Youth Movement: Reaching Gen Z

They began using tablets and cellphones in their strollers, and because 9/11 happened when they were toddlers — if they had been born yet at all — they’ve never known a world that wasn’t polarized and at conflict. Some even use that day as a defining characteristic: If you can’t remember it, you are a Gen Zer.

Now, as the first wave of Generation Z — broadly referred to as those born from the late 1990s through the first decade of this century — reaches adulthood, the sports business community is among the groups trying to get a handle on them. We asked leaders in a variety of fields to share with us, in their own words, how they and their companies are connecting with this generation, what changes can already be felt, and what further disruption might be next as Gen Z fully comes of age. Those stories begin on Page 22.

By next year Gen Z will represent 40 percent of all American consumers, and they already spend more than $140 billion annually, independent of what their parents spend on them. Even for marketers now inured to disruption, Gen Z represents a formidable challenge. As traditional media continues to matter less to this group, things like reach and frequency will become as relevant as typewriters and buggy whips.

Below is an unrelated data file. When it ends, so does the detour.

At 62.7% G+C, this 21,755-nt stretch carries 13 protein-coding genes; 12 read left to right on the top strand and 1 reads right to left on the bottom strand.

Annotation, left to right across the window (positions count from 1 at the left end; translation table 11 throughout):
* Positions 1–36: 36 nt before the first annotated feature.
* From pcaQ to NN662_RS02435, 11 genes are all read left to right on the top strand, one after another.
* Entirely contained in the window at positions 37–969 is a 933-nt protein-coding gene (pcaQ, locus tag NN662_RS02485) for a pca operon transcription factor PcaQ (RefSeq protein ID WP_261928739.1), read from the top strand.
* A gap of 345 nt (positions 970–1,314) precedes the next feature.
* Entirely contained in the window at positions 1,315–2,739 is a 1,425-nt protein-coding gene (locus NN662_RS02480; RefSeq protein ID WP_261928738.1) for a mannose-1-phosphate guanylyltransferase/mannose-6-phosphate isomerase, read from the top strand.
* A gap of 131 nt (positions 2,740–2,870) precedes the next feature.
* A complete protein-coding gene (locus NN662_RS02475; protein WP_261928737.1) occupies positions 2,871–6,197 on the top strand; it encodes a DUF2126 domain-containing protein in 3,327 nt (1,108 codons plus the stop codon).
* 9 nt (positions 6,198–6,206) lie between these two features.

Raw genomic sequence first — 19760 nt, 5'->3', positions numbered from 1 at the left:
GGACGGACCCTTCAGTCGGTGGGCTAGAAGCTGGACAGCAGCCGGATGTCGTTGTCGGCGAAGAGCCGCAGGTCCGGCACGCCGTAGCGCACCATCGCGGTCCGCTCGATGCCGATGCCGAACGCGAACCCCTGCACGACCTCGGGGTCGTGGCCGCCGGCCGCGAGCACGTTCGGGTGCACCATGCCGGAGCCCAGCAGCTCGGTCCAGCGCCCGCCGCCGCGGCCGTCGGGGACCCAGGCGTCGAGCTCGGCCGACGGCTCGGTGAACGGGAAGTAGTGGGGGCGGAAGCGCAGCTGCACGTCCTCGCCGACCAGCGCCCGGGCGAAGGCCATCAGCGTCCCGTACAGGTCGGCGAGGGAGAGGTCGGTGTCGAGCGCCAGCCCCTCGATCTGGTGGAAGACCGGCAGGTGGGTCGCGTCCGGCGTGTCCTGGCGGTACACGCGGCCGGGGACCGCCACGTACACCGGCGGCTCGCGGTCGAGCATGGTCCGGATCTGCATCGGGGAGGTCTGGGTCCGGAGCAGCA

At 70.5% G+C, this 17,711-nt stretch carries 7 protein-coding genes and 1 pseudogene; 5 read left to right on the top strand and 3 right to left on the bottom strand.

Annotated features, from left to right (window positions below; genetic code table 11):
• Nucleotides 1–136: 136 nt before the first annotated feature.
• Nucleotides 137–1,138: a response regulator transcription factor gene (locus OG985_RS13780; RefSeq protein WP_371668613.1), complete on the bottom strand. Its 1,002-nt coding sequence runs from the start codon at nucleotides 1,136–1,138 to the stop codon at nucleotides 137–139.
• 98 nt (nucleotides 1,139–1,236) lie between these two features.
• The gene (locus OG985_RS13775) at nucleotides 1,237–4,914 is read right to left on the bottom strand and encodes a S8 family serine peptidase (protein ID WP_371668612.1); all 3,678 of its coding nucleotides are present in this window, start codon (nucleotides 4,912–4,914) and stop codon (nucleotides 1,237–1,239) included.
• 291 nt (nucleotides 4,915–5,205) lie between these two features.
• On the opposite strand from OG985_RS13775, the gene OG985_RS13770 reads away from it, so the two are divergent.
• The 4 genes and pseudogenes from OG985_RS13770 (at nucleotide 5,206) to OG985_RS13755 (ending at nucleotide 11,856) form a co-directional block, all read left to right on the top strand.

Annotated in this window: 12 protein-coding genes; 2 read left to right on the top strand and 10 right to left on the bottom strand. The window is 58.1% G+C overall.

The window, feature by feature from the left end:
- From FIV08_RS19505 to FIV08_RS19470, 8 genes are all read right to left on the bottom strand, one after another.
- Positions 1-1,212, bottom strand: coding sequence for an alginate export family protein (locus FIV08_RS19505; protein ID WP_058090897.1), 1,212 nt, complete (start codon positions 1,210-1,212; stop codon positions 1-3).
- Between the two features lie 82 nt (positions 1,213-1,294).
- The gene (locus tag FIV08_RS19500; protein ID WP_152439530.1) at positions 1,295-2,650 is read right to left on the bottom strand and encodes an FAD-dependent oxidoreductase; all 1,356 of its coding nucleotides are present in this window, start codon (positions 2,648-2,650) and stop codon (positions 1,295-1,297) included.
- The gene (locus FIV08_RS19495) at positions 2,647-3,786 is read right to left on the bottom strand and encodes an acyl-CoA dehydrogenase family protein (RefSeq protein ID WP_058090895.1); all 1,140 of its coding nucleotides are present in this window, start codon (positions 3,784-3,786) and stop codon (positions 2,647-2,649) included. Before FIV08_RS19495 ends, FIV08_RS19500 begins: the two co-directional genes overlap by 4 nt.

“Gen Z doesn’t want to be marketed to, they want to be the marketers themselves,” said Mark Zablow, whose New York City-based Cogent Entertainment Marketing has clients including Constellation Brands and Dave & Busters.

“They want to discover and experience brands and products and be rewarded for those efforts. They are driven by social media currency, or just currency. With the gig economy anyone now can be a home trainer, tutor or influencer. You will see that explode even more as this generation has to support itself.”

Having experienced the worst U.S. economy since the 1930s depression during the Great Recession of 2008-09, Gen Z is naturally more pragmatic. Cause-obsessed, yes, but in a different way.

“Compared to even millennials, they are more hands-on and they want to be involved in making the world a better place,” said Marianne Rotole, Octagon senior vice president. They’re more social, emotional and collaborative than their millennial predecessors, but while both groups value experiences over material possessions, Gen Z is even more so and with a broader reach. As a byproduct of being “digital natives” and having never known an America that wasn’t at war, “They are just naturally more global than any generation,” Rotole said. “And they’re more accepting of other cultures.”

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